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Space Shuttle External Fuel Tank | Photo © 2015 Bullet, www.abandonedfl.com

Space Shuttle External Fuel Tank

Location Class:
Built: 1977 | Abandoned: 2013
Status: Abandoned
Photojournalist: David Bulit

Space Shuttle External Fuel Tank | Photo © 2015 Bullet, www.abandonedfl.com
The fuel pod has been deemed too large to be transported through the road system

Sitting out near the docks of Green Cove Springs is a full-scale model of one of the Space Shuttle’s external fuel tanks. Many people know it’s there, but few know how it got there or why it’s even still there.

According to SpaceFlight Insider, the tank is the was the third and final test tank for the Space Shuttle Program and was used for structures/stress testing at NASA’s Marshall Space Flight Center in Huntsville, Alabama between 1977 and 1980.

Once it was no longer needed, it was put on display and then later moved to NASA’s Stennis Space Center in Mississippi. In 1997, it was moved again to Kennedy Space Center where it was put on display for the public up until 2013.

Space Shuttle External Fuel Tank | Photo © 2015 Bullet, www.abandonedfl.com
The fuel pod has sat on the docks since at least 2013

After 30 years, the Space Shuttle Program ended in 2011 with the final flight of the Space Shuttle Atlantis. Upon closure of the program, NASA announced it was unloading space relics which included the external fuel tank. The initial winning bidder was located in California and decided that transporting it across the country was too much of a headache to deal with. The second winning bid was from the Wings of Dreams Aviation Museum in Keystone Heights, Florida.

With a group of volunteers who provided a 200-foot barge, two tugboats, and cranes used to transport the tank between land and barge, the external fuel tank was transported from Kennedy Space Center to Green Cove Springs.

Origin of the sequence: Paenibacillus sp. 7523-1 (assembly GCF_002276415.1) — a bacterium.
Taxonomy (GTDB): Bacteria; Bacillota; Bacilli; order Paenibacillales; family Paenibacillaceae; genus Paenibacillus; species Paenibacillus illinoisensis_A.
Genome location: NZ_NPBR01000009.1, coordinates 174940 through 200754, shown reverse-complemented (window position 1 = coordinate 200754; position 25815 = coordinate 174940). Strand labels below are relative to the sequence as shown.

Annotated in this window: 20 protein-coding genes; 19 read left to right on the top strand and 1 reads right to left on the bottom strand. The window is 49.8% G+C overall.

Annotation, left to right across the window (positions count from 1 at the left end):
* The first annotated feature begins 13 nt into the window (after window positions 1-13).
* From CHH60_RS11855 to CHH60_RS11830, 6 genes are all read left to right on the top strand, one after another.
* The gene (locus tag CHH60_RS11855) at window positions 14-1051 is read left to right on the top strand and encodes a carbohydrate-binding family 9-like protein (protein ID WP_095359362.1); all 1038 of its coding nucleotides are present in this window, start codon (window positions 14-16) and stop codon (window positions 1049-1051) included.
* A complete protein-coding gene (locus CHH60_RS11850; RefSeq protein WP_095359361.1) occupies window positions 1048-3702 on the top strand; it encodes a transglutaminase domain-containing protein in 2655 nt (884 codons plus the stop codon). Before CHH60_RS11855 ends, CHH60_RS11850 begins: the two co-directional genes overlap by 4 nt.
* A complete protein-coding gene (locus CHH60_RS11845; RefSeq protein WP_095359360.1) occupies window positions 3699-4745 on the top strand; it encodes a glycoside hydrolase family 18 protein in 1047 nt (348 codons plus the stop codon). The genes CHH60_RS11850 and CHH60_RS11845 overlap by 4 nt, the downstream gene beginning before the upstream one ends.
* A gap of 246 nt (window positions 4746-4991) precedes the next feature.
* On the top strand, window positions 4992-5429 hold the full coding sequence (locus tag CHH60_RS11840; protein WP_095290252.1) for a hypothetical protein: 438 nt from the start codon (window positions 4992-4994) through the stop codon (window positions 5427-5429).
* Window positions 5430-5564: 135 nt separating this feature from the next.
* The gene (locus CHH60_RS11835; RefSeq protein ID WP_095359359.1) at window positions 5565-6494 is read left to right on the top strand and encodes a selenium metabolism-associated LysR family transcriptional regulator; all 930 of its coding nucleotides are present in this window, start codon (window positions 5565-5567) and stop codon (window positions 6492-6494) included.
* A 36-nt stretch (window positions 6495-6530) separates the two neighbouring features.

It was supposed to only be staged there for a few months where it was to be towed to its new home in Keystone Heights. Moving the tank proved to be a logistical nightmare due to road conditions and low-hanging electrical and telephone cables and wires that run across the streets. According to Bob Oehl, executive director of the museum, two state highways would have to be closed and multiple power lines would have to be taken down.

it was to be put on display outside the museum and eventually, a cover would be put over it to protect it from the elements. As of 2018 though, the fuel tank is still at the Port of Green Cove Springs.


David Bulit is a photographer, author, and historian from Miami, Florida. He has published a number of books on abandoned and forgotten locales throughout the United States and continues to advocate for preserving these historic landmarks. His work has been featured throughout the world in news outlets such as the Miami New Times, the Florida Times-Union, the Orlando Sentinel, NPR, Yahoo News, MSN, the Daily Mail, UK Sun, and many others. You can find more of his work at davidbulit.com as well as amazon.com/author/davidbulit.

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